Two heads are often better than one when it comes to working creatively. Here are ten tools and apps that help journalists to collaborate with others.
Online video editing platform Stroome allows you to work with others to edit footage. The start-up was awarded $200,000 of funding when it was named as one of 12 winners of the Knight News Challenge last year. In its bid for the prize it promised opportunities for broadcasters.
Through the creation of a virtual video-editing studio, this project hopes to simplify the production of news video by enabling correspondents, editors and producers to upload, share, edit and remix content with others. This will reduce the need for expensive satellite truck technology. The site will initially be launched as eyewitness video, which it is hoped will create demand for supporting to tools.
Released this summer as a social network for anyone who deals in data, BuzzData allows journalists to share, discuss and comment on datasets.
It offers possibilities for journalists to work collaboratively with colleagues or discover new contacts interested in data such as academics, charities and public bodies.
DocumentCloud turns documents you upload into data by running them through OpenCalais. It provides really interesting possibilities for journalists share and work with published data.
Writeboard allows journalists to paste text documents, password protect the online file and invite selected collaborators to comment. Google Docs of course allows users to share and collaborate documents but Writeboard adds possibilities in tracking changes (a bit like how Google Wave allowed commenting and collaboration). You can also receive ammended documents via RSS.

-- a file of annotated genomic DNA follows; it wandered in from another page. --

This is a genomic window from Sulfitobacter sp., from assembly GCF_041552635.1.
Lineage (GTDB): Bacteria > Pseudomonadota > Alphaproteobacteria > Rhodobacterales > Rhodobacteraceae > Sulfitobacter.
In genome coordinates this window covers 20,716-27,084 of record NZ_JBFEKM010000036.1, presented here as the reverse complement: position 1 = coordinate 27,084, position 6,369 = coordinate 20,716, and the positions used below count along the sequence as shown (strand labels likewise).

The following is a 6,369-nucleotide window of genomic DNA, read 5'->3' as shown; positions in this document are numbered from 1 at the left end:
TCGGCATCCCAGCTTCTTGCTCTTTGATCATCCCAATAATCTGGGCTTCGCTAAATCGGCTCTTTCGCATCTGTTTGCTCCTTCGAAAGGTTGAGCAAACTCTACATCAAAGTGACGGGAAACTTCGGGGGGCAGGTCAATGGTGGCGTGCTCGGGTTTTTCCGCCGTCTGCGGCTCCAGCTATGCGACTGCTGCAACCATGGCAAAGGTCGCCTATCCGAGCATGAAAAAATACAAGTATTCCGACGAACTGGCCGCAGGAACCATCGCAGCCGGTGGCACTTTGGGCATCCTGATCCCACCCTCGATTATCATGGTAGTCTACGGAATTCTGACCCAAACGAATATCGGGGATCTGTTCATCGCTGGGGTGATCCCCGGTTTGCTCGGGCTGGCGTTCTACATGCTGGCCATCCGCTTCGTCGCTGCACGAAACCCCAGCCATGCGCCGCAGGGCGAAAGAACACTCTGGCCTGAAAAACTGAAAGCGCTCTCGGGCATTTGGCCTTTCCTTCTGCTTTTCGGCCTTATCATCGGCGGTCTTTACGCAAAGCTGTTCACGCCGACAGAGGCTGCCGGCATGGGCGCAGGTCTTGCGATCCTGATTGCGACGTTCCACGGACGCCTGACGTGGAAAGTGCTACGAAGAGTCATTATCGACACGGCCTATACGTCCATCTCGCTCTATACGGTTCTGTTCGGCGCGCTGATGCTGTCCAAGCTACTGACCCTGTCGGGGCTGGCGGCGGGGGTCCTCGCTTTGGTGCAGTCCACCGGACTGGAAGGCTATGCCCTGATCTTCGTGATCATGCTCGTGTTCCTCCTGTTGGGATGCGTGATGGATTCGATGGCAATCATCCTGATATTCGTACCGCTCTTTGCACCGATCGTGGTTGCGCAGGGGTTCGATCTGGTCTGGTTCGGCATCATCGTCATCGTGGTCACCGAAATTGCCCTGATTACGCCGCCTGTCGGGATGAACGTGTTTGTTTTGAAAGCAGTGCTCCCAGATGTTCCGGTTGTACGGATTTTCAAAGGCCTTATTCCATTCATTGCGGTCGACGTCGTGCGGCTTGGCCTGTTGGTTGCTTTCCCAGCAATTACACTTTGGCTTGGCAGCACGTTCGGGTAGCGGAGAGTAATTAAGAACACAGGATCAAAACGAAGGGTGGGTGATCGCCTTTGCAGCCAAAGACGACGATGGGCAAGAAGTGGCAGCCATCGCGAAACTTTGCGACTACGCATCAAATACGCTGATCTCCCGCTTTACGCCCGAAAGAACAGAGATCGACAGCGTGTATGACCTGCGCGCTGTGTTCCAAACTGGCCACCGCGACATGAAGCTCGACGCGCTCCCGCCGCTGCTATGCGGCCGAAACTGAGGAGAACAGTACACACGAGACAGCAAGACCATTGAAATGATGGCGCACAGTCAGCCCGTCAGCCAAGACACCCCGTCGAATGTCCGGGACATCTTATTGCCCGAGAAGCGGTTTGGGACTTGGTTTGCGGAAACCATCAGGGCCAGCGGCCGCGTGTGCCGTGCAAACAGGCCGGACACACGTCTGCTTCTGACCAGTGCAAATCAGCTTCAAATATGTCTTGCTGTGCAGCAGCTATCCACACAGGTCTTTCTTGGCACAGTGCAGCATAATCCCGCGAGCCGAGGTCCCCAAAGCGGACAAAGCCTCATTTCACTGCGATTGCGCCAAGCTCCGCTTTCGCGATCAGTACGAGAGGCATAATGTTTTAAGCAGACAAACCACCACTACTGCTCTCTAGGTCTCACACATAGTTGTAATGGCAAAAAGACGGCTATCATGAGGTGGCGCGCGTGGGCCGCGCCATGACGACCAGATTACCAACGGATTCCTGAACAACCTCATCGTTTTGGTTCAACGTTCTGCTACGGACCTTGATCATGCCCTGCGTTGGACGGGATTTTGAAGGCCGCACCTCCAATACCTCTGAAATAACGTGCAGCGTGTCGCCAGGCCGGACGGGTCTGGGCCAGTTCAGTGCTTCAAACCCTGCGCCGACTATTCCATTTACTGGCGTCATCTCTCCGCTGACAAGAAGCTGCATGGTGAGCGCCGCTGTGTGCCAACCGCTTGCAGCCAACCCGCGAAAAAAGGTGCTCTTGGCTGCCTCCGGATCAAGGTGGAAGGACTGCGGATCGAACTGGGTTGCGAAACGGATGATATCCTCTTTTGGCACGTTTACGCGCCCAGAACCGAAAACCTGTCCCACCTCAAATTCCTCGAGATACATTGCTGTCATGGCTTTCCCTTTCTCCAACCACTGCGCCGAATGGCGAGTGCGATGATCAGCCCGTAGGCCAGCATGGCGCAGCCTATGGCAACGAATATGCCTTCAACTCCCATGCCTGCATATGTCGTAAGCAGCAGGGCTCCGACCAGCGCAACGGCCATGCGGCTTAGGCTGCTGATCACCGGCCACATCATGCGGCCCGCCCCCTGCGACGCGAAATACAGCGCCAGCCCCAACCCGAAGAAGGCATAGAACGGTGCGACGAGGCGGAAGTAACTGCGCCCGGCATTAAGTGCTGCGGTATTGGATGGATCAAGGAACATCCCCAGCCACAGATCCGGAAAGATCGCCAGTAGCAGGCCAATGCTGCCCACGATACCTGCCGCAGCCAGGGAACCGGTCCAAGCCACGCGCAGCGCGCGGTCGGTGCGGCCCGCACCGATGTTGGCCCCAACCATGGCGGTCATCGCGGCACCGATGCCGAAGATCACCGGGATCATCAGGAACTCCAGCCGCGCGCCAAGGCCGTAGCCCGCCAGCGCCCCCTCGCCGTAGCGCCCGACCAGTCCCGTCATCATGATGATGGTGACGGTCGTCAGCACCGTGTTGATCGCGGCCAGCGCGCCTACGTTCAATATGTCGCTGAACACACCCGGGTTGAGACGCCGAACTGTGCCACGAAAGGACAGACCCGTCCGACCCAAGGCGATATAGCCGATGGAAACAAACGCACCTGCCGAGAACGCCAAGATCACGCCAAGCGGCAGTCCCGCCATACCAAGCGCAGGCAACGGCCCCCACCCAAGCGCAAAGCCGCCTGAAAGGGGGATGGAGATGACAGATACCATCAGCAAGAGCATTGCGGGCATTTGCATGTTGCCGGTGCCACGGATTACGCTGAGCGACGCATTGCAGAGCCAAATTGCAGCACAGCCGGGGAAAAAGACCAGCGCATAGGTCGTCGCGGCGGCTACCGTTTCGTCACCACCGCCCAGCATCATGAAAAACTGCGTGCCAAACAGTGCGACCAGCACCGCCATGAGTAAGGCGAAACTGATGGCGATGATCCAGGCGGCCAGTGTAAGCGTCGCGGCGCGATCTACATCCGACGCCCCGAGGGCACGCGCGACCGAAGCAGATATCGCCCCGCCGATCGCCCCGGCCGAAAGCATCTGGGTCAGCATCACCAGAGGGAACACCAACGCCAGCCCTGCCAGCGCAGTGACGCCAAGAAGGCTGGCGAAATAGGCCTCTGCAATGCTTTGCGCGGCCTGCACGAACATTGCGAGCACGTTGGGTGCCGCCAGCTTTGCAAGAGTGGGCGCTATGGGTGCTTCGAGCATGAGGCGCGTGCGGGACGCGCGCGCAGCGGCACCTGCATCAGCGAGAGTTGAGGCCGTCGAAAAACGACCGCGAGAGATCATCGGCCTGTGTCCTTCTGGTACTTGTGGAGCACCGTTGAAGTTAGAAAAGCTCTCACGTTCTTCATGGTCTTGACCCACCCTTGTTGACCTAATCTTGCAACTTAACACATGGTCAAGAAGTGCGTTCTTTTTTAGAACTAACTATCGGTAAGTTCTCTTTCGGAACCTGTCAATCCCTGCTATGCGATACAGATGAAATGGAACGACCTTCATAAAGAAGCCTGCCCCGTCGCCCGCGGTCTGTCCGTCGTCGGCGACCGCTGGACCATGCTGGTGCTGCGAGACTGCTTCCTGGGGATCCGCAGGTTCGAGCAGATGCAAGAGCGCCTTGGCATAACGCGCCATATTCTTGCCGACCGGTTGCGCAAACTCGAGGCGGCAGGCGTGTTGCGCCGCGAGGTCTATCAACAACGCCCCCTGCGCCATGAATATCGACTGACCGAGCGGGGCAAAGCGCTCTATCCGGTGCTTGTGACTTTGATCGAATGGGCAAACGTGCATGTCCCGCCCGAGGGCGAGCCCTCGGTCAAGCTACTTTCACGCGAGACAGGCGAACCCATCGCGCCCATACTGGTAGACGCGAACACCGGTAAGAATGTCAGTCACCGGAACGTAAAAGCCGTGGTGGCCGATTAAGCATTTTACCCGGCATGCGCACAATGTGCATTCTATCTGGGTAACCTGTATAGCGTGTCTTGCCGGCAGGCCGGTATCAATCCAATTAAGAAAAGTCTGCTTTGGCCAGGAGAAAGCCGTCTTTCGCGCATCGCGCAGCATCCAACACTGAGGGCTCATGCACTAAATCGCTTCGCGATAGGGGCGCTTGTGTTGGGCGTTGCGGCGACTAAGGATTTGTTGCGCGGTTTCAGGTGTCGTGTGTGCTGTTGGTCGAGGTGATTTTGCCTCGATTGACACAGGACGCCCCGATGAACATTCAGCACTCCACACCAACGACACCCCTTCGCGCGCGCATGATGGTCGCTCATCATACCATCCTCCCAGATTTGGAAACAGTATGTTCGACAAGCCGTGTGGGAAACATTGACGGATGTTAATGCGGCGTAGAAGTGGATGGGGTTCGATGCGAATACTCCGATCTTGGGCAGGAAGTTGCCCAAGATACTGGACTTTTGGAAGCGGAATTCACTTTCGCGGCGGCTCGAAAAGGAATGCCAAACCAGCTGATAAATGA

6. Google Docs
Google Docs is a favourite collaboration tool of many journalists. Not only does it allow file sharing between a group of users but you can also publish any document as a web page, such as this Google Spreadsheet on Nato Libya attacks, which is updated almost daily.
Here’s one for broadcast journalists and podcasters. SoundCloud not only allows you to upload audio files but you can also download them, enabling colleagues or a wider community of users to share audio. The player with its nifty commenting system also allows users to share thoughts on the audio.
Dropbox provides cloud storage enabling you to access documents from home, work across devices and also allows you to share folders and therefore large files such as videos.
Data visualisation tool Google Fusion Tables stores data in Google Docs but in addition to sharing data sets allows “discussions” around the visualisations.
Another tool for those interested sharing and visualising data. This mapping tool allows you to use your own data or play with datasets already uploaded to the platform.
Do you have a favourite collaboration tool? Share yours in the comments section below.
Main by lumaxart on Flickr. Some tights reserved.